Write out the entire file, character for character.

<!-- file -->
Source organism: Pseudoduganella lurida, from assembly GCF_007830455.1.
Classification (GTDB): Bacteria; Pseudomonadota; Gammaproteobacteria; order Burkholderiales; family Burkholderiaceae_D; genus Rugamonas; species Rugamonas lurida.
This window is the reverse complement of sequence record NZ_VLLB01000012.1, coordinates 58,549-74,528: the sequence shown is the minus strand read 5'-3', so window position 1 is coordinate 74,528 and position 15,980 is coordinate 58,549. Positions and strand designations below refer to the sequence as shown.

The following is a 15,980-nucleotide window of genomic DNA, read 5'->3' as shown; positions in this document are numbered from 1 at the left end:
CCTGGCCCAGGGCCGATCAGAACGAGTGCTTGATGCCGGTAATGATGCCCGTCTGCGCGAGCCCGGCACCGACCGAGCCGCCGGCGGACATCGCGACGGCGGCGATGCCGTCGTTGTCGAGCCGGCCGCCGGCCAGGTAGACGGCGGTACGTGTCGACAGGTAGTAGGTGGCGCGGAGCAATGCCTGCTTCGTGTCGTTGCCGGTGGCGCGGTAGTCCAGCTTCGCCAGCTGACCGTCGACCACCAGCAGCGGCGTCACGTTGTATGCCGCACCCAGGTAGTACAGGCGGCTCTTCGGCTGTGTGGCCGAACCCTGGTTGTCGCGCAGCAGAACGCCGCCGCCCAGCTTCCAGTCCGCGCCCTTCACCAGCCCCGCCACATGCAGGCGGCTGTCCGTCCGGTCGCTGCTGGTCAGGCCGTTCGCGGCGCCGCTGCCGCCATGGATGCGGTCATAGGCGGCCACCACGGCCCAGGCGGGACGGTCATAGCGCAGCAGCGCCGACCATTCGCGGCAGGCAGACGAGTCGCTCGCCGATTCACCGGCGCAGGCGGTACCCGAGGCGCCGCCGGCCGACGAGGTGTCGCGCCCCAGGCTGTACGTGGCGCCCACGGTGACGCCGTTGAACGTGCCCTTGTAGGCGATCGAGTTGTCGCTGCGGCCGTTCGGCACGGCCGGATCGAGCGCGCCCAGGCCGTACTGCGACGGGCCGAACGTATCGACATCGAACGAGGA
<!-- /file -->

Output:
Source organism: Pseudoduganella lurida, from assembly GCF_007830455.1.
Classification (GTDB): Bacteria; Pseudomonadota; Gammaproteobacteria; order Burkholderiales; family Burkholderiaceae_D; genus Rugamonas; species Rugamonas lurida.
This window is the reverse complement of sequence record NZ_VLLB01000012.1, coordinates 58,549-74,528: the sequence shown is the minus strand read 5'-3', so window position 1 is coordinate 74,528 and position 15,980 is coordinate 58,549. Positions and strand designations below refer to the sequence as shown.

The following is a 15,980-nucleotide window of genomic DNA, read 5'->3' as shown; positions in this document are numbered from 1 at the left end:
CCTGGCCCAGGGCCGATCAGAACGAGTGCTTGATGCCGGTAATGATGCCCGTCTGCGCGAGCCCGGCACCGACCGAGCCGCCGGCGGACATCGCGACGGCGGCGATGCCGTCGTTGTCGAGCCGGCCGCCGGCCAGGTAGACGGCGGTACGTGTCGACAGGTAGTAGGTGGCGCGGAGCAATGCCTGCTTCGTGTCGTTGCCGGTGGCGCGGTAGTCCAGCTTCGCCAGCTGACCGTCGACCACCAGCAGCGGCGTCACGTTGTATGCCGCACCCAGGTAGTACAGGCGGCTCTTCGGCTGTGTGGCCGAACCCTGGTTGTCGCGCAGCAGAACGCCGCCGCCCAGCTTCCAGTCCGCGCCCTTCACCAGCCCCGCCACATGCAGGCGGCTGTCCGTCCGGTCGCTGCTGGTCAGGCCGTTCGCGGCGCCGCTGCCGCCATGGATGCGGTCATAGGCGGCCACCACGGCCCAGGCGGGACGGTCATAGCGCAGCAGCGCCGACCATTCGCGGCAGGCAGACGAGTCGCTCGCCGATTCACCGGCGCAGGCGGTACCCGAGGCGCCGCCGGCCGACGAGGTGTCGCGCCCCAGGCTGTACGTGGCGCCCACGGTGACGCCGTTGAACGTGCCCTTGTAGGCGATCGAGTTGTCGCTGCGGCCGTTCGGCACGGCCGGATCGAGCGCGCCCAGGCCGTACTGCGACGGGCCGAACGTATCGACATCGAACGAGGA